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Department of Informatics People and Computing Lab

Culturally Sensitive Mental Health Technology


Recent research in Human-Computer Interaction (HCI) highlights the critical influence of gender and culture on mental health manifestations, prompting the call for culturally sensitive technology design. This aligns with the growing recognition of the need for culturally informed healthcare practices, especially evident in studies on mental distress across various cultures. For instance, in many Asian countries, mental distress often manifests through somatic symptoms such as stomach pain and muscle tension, contrasting with the psychological expressions typical in Western cultures. While therapists can tailor their approaches to individual needs, technology often employs a 'one-size-fits-all' approach. This oversight of diversity and cultural subtleties can lead to inaccurate diagnoses, unsuitable interventions, and a lack of personalized care.

Our Research

Our work aims to contribute to the awareness and development of culturally appropriate mental health technology. To achieve this goal, we draw upon Hofstede's Cultural Dimension Theory, an established framework to describe the culture of a country based on its cultural values.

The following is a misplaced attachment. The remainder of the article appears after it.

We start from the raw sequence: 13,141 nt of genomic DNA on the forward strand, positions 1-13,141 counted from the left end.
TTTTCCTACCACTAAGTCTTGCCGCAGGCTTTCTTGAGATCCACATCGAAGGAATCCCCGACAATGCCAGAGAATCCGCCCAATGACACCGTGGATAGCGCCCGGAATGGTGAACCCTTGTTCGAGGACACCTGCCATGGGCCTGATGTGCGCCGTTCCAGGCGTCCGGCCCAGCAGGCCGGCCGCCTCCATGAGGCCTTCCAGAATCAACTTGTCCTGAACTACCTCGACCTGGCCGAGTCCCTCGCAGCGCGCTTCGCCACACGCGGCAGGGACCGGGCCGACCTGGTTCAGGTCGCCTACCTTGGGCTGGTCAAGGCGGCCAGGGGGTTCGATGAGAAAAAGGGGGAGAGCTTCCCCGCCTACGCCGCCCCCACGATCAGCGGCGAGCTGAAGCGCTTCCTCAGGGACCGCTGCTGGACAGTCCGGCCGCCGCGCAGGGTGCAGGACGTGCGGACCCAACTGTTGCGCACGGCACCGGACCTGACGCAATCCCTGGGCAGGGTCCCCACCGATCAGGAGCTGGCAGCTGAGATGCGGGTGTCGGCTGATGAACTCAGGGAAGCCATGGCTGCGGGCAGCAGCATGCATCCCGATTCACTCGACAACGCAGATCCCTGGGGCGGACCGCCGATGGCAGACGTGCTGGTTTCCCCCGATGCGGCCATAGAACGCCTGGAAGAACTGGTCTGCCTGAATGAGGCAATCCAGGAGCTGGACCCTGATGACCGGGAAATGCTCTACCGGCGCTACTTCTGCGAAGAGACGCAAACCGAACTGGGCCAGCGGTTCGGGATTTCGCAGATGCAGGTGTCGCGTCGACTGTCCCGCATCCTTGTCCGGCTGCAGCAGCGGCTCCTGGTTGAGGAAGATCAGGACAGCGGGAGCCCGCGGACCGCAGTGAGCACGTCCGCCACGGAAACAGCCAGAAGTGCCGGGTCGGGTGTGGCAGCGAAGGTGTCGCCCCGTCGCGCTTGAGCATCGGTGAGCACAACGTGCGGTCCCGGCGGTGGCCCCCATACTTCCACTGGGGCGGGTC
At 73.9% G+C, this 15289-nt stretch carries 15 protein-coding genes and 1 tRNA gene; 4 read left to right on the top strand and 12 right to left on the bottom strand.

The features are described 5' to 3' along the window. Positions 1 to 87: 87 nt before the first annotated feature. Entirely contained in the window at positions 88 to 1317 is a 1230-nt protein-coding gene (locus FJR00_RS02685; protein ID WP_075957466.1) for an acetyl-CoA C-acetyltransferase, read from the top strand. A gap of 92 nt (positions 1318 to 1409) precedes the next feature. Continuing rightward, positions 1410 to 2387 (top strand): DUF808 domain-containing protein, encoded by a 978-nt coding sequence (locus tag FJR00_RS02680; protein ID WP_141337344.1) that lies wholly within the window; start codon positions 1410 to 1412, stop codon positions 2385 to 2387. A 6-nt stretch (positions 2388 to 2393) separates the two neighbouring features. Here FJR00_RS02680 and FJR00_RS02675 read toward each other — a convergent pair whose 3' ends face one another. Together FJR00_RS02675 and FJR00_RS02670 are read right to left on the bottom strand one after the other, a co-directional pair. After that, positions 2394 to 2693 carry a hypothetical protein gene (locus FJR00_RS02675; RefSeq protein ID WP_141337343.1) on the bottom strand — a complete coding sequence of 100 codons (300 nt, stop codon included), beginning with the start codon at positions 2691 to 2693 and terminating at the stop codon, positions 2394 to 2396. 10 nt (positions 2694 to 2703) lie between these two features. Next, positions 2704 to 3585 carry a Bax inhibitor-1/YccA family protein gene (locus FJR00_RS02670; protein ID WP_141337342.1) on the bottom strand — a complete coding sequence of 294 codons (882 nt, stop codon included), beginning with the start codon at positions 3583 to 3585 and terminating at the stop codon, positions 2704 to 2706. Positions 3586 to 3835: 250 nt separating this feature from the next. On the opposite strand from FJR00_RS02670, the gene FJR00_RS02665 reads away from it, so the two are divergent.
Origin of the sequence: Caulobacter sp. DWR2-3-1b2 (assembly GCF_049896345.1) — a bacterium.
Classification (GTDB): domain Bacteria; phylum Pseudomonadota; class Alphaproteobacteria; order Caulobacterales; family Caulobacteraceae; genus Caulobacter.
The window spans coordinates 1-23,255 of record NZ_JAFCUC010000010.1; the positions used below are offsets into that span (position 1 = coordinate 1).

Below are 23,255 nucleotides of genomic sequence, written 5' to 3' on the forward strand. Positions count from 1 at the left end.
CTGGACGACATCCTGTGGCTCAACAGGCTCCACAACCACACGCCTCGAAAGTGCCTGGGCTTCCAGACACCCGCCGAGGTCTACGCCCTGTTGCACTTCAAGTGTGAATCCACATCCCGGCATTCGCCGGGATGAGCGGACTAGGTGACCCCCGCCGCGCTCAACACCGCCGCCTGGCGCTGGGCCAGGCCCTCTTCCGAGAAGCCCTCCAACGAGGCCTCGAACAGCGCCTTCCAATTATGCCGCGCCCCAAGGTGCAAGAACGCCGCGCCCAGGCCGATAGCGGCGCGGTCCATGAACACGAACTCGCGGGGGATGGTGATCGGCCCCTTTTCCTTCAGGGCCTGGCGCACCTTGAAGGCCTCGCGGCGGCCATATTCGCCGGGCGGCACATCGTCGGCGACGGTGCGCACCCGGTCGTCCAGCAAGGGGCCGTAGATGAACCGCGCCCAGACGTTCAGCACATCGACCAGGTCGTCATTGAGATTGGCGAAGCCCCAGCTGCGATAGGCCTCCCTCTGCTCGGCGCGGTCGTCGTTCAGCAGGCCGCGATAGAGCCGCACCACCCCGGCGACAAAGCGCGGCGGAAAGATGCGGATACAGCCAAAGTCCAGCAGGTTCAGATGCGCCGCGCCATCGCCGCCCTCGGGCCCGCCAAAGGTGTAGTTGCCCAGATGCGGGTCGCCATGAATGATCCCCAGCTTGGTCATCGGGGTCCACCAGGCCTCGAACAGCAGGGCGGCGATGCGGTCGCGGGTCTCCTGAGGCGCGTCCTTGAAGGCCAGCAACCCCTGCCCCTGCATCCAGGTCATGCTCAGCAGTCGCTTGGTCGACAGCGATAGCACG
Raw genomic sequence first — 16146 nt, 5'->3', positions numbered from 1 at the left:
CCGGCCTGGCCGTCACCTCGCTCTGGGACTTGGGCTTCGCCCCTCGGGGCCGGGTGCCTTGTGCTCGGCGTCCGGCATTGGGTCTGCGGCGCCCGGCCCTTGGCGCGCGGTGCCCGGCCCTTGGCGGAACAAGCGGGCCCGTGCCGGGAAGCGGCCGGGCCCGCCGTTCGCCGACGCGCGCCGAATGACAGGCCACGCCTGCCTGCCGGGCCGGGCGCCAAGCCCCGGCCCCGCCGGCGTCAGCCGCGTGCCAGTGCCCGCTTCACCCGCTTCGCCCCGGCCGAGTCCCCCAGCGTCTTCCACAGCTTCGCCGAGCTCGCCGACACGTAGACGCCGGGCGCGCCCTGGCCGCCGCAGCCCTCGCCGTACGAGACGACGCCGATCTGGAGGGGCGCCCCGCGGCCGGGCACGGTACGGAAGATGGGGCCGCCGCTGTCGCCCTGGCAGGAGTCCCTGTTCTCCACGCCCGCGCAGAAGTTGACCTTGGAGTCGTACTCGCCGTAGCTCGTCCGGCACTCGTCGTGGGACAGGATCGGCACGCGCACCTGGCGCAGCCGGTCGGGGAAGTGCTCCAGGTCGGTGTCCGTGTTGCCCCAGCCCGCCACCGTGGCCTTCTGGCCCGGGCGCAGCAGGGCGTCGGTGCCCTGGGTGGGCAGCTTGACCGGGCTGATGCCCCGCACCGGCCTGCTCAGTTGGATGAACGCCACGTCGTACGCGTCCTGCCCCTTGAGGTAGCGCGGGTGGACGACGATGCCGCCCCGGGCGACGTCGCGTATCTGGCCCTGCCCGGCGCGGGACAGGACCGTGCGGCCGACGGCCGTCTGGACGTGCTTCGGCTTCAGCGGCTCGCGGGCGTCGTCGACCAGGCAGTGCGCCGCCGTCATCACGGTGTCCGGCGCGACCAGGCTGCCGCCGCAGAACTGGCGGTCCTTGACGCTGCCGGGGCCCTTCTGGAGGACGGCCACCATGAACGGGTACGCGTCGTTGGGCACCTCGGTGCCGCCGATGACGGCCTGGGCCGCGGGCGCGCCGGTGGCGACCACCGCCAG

Specifically, we leveraged the framework to explore:

  1. How does culture influence mental health help-seeking behaviour and technology design?
  2. How can we use design cards as translational tools to support researchers and designers to create more culturally sensitive technology?


If you are interested in doing a master thesis, master project, bachelor thesis or independent study related to this topic, please contact mehere after reviewing the application process and requirements here.

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